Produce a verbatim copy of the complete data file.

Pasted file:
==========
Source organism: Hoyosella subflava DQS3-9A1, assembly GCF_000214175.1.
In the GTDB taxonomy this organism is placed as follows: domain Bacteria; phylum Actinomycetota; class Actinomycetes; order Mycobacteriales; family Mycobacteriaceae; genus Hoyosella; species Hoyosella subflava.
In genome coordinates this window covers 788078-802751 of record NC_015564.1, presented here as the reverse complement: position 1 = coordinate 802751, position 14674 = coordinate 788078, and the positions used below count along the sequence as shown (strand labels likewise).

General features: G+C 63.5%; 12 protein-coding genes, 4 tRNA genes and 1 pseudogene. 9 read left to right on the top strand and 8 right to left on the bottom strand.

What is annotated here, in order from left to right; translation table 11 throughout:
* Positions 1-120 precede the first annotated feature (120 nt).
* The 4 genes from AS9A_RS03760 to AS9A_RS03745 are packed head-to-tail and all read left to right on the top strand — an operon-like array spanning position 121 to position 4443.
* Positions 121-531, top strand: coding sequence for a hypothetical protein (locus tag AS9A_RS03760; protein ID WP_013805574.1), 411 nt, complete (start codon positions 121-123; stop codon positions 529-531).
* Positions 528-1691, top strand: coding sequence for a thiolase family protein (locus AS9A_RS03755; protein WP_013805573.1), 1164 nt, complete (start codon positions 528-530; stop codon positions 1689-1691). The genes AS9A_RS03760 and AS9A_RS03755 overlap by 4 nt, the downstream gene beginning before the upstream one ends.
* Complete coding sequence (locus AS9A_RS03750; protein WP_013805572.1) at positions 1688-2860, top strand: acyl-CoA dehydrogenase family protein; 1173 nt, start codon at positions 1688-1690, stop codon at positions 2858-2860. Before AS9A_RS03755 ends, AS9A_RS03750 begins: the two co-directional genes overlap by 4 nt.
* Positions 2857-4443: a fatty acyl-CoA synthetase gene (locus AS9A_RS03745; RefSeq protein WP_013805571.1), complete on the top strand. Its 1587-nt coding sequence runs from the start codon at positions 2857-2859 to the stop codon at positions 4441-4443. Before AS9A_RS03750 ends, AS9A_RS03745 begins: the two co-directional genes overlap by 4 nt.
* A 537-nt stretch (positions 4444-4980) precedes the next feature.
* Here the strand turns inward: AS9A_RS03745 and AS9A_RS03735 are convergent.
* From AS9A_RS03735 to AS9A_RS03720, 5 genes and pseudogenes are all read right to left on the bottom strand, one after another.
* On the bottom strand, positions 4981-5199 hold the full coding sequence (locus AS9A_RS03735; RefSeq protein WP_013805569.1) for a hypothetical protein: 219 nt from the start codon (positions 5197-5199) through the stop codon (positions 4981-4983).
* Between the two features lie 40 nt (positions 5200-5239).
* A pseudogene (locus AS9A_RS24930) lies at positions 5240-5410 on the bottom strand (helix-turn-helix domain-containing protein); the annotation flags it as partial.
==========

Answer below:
Source organism: Hoyosella subflava DQS3-9A1, assembly GCF_000214175.1.
In the GTDB taxonomy this organism is placed as follows: domain Bacteria; phylum Actinomycetota; class Actinomycetes; order Mycobacteriales; family Mycobacteriaceae; genus Hoyosella; species Hoyosella subflava.
In genome coordinates this window covers 788078-802751 of record NC_015564.1, presented here as the reverse complement: position 1 = coordinate 802751, position 14674 = coordinate 788078, and the positions used below count along the sequence as shown (strand labels likewise).

General features: G+C 63.5%; 12 protein-coding genes, 4 tRNA genes and 1 pseudogene. 9 read left to right on the top strand and 8 right to left on the bottom strand.

What is annotated here, in order from left to right; translation table 11 throughout:
* Positions 1-120 precede the first annotated feature (120 nt).
* The 4 genes from AS9A_RS03760 to AS9A_RS03745 are packed head-to-tail and all read left to right on the top strand — an operon-like array spanning position 121 to position 4443.
* Positions 121-531, top strand: coding sequence for a hypothetical protein (locus tag AS9A_RS03760; protein ID WP_013805574.1), 411 nt, complete (start codon positions 121-123; stop codon positions 529-531).
* Positions 528-1691, top strand: coding sequence for a thiolase family protein (locus AS9A_RS03755; protein WP_013805573.1), 1164 nt, complete (start codon positions 528-530; stop codon positions 1689-1691). The genes AS9A_RS03760 and AS9A_RS03755 overlap by 4 nt, the downstream gene beginning before the upstream one ends.
* Complete coding sequence (locus AS9A_RS03750; protein WP_013805572.1) at positions 1688-2860, top strand: acyl-CoA dehydrogenase family protein; 1173 nt, start codon at positions 1688-1690, stop codon at positions 2858-2860. Before AS9A_RS03755 ends, AS9A_RS03750 begins: the two co-directional genes overlap by 4 nt.
* Positions 2857-4443: a fatty acyl-CoA synthetase gene (locus AS9A_RS03745; RefSeq protein WP_013805571.1), complete on the top strand. Its 1587-nt coding sequence runs from the start codon at positions 2857-2859 to the stop codon at positions 4441-4443. Before AS9A_RS03750 ends, AS9A_RS03745 begins: the two co-directional genes overlap by 4 nt.
* A 537-nt stretch (positions 4444-4980) precedes the next feature.
* Here the strand turns inward: AS9A_RS03745 and AS9A_RS03735 are convergent.
* From AS9A_RS03735 to AS9A_RS03720, 5 genes and pseudogenes are all read right to left on the bottom strand, one after another.
* On the bottom strand, positions 4981-5199 hold the full coding sequence (locus AS9A_RS03735; RefSeq protein WP_013805569.1) for a hypothetical protein: 219 nt from the start codon (positions 5197-5199) through the stop codon (positions 4981-4983).
* Between the two features lie 40 nt (positions 5200-5239).
* A pseudogene (locus AS9A_RS24930) lies at positions 5240-5410 on the bottom strand (helix-turn-helix domain-containing protein); the annotation flags it as partial.